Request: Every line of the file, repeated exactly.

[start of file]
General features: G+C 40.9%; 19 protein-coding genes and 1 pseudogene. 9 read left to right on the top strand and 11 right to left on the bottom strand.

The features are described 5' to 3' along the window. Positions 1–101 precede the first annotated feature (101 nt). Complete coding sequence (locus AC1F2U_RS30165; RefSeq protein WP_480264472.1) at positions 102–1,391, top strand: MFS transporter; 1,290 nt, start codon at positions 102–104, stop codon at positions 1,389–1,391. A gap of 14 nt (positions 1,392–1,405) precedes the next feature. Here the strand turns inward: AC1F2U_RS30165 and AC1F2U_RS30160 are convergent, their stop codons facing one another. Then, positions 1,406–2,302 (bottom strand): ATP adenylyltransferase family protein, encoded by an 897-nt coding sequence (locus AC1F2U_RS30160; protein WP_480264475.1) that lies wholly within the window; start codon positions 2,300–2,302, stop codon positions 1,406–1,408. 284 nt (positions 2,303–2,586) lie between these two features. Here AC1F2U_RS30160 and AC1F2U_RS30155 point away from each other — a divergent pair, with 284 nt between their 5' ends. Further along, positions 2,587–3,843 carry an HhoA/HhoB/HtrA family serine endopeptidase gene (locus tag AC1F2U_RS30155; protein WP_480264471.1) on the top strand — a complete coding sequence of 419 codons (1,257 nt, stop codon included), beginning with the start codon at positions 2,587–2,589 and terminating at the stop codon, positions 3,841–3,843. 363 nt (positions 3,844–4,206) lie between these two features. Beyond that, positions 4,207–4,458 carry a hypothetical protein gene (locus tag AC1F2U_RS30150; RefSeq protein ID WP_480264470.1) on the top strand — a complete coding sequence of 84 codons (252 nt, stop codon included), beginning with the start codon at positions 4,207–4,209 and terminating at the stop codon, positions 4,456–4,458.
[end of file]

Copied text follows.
General features: G+C 40.9%; 19 protein-coding genes and 1 pseudogene. 9 read left to right on the top strand and 11 right to left on the bottom strand.

The features are described 5' to 3' along the window. Positions 1–101 precede the first annotated feature (101 nt). Complete coding sequence (locus AC1F2U_RS30165; RefSeq protein WP_480264472.1) at positions 102–1,391, top strand: MFS transporter; 1,290 nt, start codon at positions 102–104, stop codon at positions 1,389–1,391. A gap of 14 nt (positions 1,392–1,405) precedes the next feature. Here the strand turns inward: AC1F2U_RS30165 and AC1F2U_RS30160 are convergent, their stop codons facing one another. Then, positions 1,406–2,302 (bottom strand): ATP adenylyltransferase family protein, encoded by an 897-nt coding sequence (locus AC1F2U_RS30160; protein WP_480264475.1) that lies wholly within the window; start codon positions 2,300–2,302, stop codon positions 1,406–1,408. 284 nt (positions 2,303–2,586) lie between these two features. Here AC1F2U_RS30160 and AC1F2U_RS30155 point away from each other — a divergent pair, with 284 nt between their 5' ends. Further along, positions 2,587–3,843 carry an HhoA/HhoB/HtrA family serine endopeptidase gene (locus tag AC1F2U_RS30155; protein WP_480264471.1) on the top strand — a complete coding sequence of 419 codons (1,257 nt, stop codon included), beginning with the start codon at positions 2,587–2,589 and terminating at the stop codon, positions 3,841–3,843. 363 nt (positions 3,844–4,206) lie between these two features. Beyond that, positions 4,207–4,458 carry a hypothetical protein gene (locus tag AC1F2U_RS30150; RefSeq protein ID WP_480264470.1) on the top strand — a complete coding sequence of 84 codons (252 nt, stop codon included), beginning with the start codon at positions 4,207–4,209 and terminating at the stop codon, positions 4,456–4,458.